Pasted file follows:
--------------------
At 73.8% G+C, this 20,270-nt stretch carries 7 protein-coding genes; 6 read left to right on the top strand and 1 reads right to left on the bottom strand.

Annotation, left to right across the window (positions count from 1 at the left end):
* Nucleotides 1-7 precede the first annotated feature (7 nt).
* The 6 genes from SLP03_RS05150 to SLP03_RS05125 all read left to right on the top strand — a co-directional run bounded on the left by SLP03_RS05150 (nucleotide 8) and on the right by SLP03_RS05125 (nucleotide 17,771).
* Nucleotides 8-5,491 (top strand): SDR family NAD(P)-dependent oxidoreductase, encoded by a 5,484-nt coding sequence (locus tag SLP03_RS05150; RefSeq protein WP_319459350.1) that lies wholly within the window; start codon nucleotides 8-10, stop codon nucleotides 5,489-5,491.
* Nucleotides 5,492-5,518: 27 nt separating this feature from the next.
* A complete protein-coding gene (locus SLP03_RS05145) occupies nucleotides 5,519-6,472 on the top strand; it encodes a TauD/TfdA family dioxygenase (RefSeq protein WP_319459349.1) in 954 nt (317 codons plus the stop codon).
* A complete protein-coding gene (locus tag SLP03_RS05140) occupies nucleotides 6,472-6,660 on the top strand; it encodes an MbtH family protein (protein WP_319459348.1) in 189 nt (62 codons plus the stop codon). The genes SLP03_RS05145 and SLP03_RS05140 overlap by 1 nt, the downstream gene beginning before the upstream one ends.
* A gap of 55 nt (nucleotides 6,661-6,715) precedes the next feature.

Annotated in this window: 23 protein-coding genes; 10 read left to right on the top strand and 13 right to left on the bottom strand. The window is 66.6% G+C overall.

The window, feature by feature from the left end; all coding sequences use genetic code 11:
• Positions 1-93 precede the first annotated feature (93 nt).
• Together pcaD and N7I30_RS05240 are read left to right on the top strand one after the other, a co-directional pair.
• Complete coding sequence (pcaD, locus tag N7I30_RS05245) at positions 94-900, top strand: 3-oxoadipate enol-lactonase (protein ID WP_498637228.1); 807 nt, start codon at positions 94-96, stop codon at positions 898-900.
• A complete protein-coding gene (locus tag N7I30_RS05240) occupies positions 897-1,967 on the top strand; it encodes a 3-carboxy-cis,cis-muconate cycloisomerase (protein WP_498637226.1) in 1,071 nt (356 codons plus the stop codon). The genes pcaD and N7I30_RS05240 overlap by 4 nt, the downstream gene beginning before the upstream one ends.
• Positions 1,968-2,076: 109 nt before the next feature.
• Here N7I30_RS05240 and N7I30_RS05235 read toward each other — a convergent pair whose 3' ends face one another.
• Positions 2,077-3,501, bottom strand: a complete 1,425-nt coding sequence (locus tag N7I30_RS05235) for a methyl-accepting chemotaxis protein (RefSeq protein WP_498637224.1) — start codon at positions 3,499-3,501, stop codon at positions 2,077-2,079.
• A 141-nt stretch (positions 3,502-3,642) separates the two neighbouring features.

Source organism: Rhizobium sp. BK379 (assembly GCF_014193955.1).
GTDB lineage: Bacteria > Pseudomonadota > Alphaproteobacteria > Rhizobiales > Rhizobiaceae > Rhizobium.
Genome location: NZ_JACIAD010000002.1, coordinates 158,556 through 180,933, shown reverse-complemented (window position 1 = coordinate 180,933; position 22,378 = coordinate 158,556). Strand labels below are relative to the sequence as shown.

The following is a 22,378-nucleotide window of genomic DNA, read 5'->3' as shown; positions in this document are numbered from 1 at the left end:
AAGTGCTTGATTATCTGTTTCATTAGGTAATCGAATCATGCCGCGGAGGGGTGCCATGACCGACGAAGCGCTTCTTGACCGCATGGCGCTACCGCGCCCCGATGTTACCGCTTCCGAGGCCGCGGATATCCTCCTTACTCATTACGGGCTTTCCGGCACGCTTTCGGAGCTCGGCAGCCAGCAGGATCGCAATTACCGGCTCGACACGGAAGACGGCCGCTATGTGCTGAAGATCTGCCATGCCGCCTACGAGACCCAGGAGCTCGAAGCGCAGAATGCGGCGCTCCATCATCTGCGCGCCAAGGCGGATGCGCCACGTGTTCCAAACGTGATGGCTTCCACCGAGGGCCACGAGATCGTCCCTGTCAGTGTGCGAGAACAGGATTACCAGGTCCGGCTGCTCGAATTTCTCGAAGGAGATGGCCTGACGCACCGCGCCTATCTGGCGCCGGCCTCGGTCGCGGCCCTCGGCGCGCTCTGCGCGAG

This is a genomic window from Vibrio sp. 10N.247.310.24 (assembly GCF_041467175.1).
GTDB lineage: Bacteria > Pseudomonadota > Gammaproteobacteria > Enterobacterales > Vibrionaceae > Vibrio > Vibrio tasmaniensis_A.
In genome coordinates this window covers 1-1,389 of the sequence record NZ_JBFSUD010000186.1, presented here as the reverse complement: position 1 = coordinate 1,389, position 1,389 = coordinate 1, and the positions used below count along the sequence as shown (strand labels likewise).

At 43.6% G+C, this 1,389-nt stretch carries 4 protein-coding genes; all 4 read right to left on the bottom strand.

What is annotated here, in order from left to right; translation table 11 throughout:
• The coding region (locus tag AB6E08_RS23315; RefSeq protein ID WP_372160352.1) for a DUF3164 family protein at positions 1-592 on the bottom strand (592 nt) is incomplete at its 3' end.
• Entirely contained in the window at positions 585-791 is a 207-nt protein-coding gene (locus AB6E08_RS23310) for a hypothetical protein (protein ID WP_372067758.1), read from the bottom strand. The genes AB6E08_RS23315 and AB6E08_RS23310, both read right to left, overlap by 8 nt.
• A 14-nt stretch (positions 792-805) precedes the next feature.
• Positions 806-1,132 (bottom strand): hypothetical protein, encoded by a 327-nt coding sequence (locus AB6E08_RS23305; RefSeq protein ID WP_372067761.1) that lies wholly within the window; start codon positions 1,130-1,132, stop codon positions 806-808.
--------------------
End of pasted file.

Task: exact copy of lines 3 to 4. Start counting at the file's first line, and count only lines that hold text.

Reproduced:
* Nucleotides 1-7 precede the first annotated feature (7 nt).
* The 6 genes from SLP03_RS05150 to SLP03_RS05125 all read left to right on the top strand — a co-directional run bounded on the left by SLP03_RS05150 (nucleotide 8) and on the right by SLP03_RS05125 (nucleotide 17,771).